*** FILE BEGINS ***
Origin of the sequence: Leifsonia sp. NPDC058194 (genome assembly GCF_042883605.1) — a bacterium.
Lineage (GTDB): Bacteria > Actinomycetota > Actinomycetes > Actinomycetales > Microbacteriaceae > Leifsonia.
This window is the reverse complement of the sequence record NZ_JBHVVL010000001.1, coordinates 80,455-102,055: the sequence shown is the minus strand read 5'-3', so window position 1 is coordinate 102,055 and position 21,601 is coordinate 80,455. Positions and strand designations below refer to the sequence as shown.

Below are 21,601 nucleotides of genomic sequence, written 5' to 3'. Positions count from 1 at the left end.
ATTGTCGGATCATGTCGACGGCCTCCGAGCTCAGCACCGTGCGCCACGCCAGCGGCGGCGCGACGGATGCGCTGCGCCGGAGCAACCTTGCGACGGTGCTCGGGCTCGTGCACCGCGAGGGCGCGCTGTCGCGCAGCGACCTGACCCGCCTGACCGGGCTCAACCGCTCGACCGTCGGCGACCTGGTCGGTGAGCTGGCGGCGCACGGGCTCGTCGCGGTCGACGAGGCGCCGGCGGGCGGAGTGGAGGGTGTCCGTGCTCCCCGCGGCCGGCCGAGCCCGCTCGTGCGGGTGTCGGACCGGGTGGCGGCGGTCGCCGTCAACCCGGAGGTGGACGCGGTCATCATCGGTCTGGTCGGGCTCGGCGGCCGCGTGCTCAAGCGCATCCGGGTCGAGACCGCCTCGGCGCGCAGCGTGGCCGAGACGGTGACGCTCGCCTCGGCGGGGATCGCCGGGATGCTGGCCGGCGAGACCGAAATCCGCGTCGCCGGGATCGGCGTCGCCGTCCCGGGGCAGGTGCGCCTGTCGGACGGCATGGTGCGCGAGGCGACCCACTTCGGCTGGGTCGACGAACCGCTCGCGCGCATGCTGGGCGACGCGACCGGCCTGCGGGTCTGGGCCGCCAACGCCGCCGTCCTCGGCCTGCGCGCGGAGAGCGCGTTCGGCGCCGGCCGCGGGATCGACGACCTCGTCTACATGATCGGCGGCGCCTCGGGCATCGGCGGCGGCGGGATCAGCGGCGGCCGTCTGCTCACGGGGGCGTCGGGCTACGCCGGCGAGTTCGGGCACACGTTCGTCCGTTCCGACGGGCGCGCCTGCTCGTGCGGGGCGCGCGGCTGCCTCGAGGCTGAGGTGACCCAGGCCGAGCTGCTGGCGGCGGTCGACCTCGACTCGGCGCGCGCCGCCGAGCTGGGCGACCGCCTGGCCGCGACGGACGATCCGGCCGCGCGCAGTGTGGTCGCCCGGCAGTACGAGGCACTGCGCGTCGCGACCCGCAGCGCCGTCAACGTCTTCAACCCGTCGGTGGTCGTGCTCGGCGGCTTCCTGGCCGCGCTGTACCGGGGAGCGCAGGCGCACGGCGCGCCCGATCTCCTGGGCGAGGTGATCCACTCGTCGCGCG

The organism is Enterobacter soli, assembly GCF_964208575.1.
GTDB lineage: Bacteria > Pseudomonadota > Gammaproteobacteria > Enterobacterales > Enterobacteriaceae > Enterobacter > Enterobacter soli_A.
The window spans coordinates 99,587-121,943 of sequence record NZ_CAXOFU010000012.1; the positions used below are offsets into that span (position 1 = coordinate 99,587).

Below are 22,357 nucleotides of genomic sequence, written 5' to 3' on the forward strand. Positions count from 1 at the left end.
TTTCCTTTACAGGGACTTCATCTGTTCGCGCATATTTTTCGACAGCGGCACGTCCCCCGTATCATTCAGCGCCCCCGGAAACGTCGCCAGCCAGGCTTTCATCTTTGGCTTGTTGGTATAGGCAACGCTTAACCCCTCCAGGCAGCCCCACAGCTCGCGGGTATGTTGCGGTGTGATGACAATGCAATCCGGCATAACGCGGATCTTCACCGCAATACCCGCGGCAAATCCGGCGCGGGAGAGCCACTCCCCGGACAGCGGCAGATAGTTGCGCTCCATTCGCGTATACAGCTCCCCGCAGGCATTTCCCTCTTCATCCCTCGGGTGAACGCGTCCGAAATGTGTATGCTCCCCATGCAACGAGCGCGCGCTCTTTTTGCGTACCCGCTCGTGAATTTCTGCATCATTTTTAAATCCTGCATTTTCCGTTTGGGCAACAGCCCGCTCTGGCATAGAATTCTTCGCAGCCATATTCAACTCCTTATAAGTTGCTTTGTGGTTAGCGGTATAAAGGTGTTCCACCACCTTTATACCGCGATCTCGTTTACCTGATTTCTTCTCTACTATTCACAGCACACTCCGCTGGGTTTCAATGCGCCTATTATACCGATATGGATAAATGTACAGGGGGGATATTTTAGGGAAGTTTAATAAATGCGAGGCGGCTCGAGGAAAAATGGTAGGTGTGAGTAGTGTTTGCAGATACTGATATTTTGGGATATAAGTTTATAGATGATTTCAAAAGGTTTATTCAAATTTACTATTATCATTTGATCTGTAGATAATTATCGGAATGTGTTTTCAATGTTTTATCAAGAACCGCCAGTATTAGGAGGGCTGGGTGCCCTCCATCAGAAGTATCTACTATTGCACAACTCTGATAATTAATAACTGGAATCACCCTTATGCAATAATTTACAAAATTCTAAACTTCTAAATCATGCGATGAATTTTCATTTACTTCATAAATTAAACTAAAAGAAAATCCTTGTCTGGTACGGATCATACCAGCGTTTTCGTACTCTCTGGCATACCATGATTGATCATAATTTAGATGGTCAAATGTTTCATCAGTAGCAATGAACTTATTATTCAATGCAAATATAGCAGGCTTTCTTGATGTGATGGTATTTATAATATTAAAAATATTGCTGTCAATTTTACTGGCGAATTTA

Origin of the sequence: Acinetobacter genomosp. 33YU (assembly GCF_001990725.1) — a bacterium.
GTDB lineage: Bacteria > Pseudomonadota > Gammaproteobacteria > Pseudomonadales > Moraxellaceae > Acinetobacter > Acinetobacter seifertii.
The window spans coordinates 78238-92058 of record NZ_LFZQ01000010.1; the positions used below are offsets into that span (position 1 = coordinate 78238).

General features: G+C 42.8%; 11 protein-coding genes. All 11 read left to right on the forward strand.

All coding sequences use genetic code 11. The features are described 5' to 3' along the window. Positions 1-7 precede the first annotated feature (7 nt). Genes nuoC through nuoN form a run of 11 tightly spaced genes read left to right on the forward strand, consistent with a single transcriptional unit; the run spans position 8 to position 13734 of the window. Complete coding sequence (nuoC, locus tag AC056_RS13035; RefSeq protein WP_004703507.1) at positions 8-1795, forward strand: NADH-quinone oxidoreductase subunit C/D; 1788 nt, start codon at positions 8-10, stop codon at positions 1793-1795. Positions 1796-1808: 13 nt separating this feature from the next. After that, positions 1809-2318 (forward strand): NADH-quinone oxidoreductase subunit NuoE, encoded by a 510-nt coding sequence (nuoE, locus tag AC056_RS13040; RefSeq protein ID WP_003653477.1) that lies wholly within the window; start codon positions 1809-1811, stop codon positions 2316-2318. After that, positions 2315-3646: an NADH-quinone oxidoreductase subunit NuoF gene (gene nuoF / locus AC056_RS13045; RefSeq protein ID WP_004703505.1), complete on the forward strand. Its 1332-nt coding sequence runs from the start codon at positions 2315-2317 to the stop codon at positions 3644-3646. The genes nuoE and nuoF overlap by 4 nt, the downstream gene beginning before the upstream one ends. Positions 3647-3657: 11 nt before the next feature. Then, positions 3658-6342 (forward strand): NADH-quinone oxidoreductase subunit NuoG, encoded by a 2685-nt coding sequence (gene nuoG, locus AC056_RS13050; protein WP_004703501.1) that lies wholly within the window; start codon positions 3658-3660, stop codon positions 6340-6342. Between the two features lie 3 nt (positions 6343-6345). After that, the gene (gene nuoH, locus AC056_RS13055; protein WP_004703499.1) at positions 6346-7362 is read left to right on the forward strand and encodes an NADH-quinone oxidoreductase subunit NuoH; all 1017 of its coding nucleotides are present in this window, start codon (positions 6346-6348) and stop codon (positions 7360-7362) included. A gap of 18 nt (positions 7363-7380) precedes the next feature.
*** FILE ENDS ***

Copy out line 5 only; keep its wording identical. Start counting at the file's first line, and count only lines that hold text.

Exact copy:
ATTGTCGGATCATGTCGACGGCCTCCGAGCTCAGCACCGTGCGCCACGCCAGCGGCGGCGCGACGGATGCGCTGCGCCGGAGCAACCTTGCGACGGTGCTCGGGCTCGTGCACCGCGAGGGCGCGCTGTCGCGCAGCGACCTGACCCGCCTGACCGGGCTCAACCGCTCGACCGTCGGCGACCTGGTCGGTGAGCTGGCGGCGCACGGGCTCGTCGCGGTCGACGAGGCGCCGGCGGGCGGAGTGGAGGGTGTCCGTGCTCCCCGCGGCCGGCCGAGCCCGCTCGTGCGGGTGTCGGACCGGGTGGCGGCGGTCGCCGTCAACCCGGAGGTGGACGCGGTCATCATCGGTCTGGTCGGGCTCGGCGGCCGCGTGCTCAAGCGCATCCGGGTCGAGACCGCCTCGGCGCGCAGCGTGGCCGAGACGGTGACGCTCGCCTCGGCGGGGATCGCCGGGATGCTGGCCGGCGAGACCGAAATCCGCGTCGCCGGGATCGGCGTCGCCGTCCCGGGGCAGGTGCGCCTGTCGGACGGCATGGTGCGCGAGGCGACCCACTTCGGCTGGGTCGACGAACCGCTCGCGCGCATGCTGGGCGACGCGACCGGCCTGCGGGTCTGGGCCGCCAACGCCGCCGTCCTCGGCCTGCGCGCGGAGAGCGCGTTCGGCGCCGGCCGCGGGATCGACGACCTCGTCTACATGATCGGCGGCGCCTCGGGCATCGGCGGCGGCGGGATCAGCGGCGGCCGTCTGCTCACGGGGGCGTCGGGCTACGCCGGCGAGTTCGGGCACACGTTCGTCCGTTCCGACGGGCGCGCCTGCTCGTGCGGGGCGCGCGGCTGCCTCGAGGCTGAGGTGACCCAGGCCGAGCTGCTGGCGGCGGTCGACCTCGACTCGGCGCGCGCCGCCGAGCTGGGCGACCGCCTGGCCGCGACGGACGATCCGGCCGCGCGCAGTGTGGTCGCCCGGCAGTACGAGGCACTGCGCGTCGCGACCCGCAGCGCCGTCAACGTCTTCAACCCGTCGGTGGTCGTGCTCGGCGGCTTCCTGGCCGCGCTGTACCGGGGAGCGCAGGCGCACGGCGCGCCCGATCTCCTGGGCGAGGTGATCCACTCGTCGCGCG